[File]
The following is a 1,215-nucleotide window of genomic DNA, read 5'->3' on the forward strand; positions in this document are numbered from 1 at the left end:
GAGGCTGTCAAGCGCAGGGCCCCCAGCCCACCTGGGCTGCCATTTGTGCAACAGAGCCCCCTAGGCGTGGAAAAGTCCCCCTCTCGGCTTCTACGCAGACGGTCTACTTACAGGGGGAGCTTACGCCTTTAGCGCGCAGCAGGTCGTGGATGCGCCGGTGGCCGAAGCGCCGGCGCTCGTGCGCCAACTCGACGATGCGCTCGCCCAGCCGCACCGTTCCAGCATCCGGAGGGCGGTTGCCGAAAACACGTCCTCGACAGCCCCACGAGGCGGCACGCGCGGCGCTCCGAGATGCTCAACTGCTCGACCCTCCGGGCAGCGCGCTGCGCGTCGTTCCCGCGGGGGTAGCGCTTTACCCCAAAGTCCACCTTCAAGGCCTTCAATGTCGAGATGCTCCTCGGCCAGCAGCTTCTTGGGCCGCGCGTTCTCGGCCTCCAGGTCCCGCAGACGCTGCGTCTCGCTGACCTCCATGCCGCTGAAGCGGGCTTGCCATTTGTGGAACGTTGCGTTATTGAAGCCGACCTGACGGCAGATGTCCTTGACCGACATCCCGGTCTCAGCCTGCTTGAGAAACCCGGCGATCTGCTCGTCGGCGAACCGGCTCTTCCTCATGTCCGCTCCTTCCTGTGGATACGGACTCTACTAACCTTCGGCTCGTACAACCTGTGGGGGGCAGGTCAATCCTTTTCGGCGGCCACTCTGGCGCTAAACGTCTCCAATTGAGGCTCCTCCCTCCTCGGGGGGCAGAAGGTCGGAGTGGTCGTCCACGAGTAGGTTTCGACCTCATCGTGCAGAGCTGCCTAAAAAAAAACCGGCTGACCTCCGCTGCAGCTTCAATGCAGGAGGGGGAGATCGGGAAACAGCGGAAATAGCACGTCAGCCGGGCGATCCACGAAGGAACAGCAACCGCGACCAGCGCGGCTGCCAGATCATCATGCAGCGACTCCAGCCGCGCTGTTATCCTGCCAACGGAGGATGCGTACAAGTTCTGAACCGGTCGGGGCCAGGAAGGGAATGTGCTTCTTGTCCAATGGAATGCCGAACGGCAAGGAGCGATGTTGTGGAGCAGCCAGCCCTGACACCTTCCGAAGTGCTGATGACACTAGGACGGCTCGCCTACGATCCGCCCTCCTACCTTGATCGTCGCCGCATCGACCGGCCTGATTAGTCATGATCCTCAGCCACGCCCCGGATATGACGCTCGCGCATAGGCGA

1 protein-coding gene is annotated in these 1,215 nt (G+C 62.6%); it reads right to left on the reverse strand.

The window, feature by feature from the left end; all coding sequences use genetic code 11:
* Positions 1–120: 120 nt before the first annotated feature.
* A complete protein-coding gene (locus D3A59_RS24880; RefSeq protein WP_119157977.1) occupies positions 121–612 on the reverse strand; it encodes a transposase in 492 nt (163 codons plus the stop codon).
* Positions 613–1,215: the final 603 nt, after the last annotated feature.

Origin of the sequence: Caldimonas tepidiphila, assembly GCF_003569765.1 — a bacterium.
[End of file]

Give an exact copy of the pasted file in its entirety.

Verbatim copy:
The following is a 1,215-nucleotide window of genomic DNA, read 5'->3' on the forward strand; positions in this document are numbered from 1 at the left end:
GAGGCTGTCAAGCGCAGGGCCCCCAGCCCACCTGGGCTGCCATTTGTGCAACAGAGCCCCCTAGGCGTGGAAAAGTCCCCCTCTCGGCTTCTACGCAGACGGTCTACTTACAGGGGGAGCTTACGCCTTTAGCGCGCAGCAGGTCGTGGATGCGCCGGTGGCCGAAGCGCCGGCGCTCGTGCGCCAACTCGACGATGCGCTCGCCCAGCCGCACCGTTCCAGCATCCGGAGGGCGGTTGCCGAAAACACGTCCTCGACAGCCCCACGAGGCGGCACGCGCGGCGCTCCGAGATGCTCAACTGCTCGACCCTCCGGGCAGCGCGCTGCGCGTCGTTCCCGCGGGGGTAGCGCTTTACCCCAAAGTCCACCTTCAAGGCCTTCAATGTCGAGATGCTCCTCGGCCAGCAGCTTCTTGGGCCGCGCGTTCTCGGCCTCCAGGTCCCGCAGACGCTGCGTCTCGCTGACCTCCATGCCGCTGAAGCGGGCTTGCCATTTGTGGAACGTTGCGTTATTGAAGCCGACCTGACGGCAGATGTCCTTGACCGACATCCCGGTCTCAGCCTGCTTGAGAAACCCGGCGATCTGCTCGTCGGCGAACCGGCTCTTCCTCATGTCCGCTCCTTCCTGTGGATACGGACTCTACTAACCTTCGGCTCGTACAACCTGTGGGGGGCAGGTCAATCCTTTTCGGCGGCCACTCTGGCGCTAAACGTCTCCAATTGAGGCTCCTCCCTCCTCGGGGGGCAGAAGGTCGGAGTGGTCGTCCACGAGTAGGTTTCGACCTCATCGTGCAGAGCTGCCTAAAAAAAAACCGGCTGACCTCCGCTGCAGCTTCAATGCAGGAGGGGGAGATCGGGAAACAGCGGAAATAGCACGTCAGCCGGGCGATCCACGAAGGAACAGCAACCGCGACCAGCGCGGCTGCCAGATCATCATGCAGCGACTCCAGCCGCGCTGTTATCCTGCCAACGGAGGATGCGTACAAGTTCTGAACCGGTCGGGGCCAGGAAGGGAATGTGCTTCTTGTCCAATGGAATGCCGAACGGCAAGGAGCGATGTTGTGGAGCAGCCAGCCCTGACACCTTCCGAAGTGCTGATGACACTAGGACGGCTCGCCTACGATCCGCCCTCCTACCTTGATCGTCGCCGCATCGACCGGCCTGATTAGTCATGATCCTCAGCCACGCCCCGGATATGACGCTCGCGCATAGGCGA

1 protein-coding gene is annotated in these 1,215 nt (G+C 62.6%); it reads right to left on the reverse strand.

The window, feature by feature from the left end; all coding sequences use genetic code 11:
* Positions 1–120: 120 nt before the first annotated feature.
* A complete protein-coding gene (locus D3A59_RS24880; RefSeq protein WP_119157977.1) occupies positions 121–612 on the reverse strand; it encodes a transposase in 492 nt (163 codons plus the stop codon).
* Positions 613–1,215: the final 603 nt, after the last annotated feature.

Origin of the sequence: Caldimonas tepidiphila, assembly GCF_003569765.1 — a bacterium.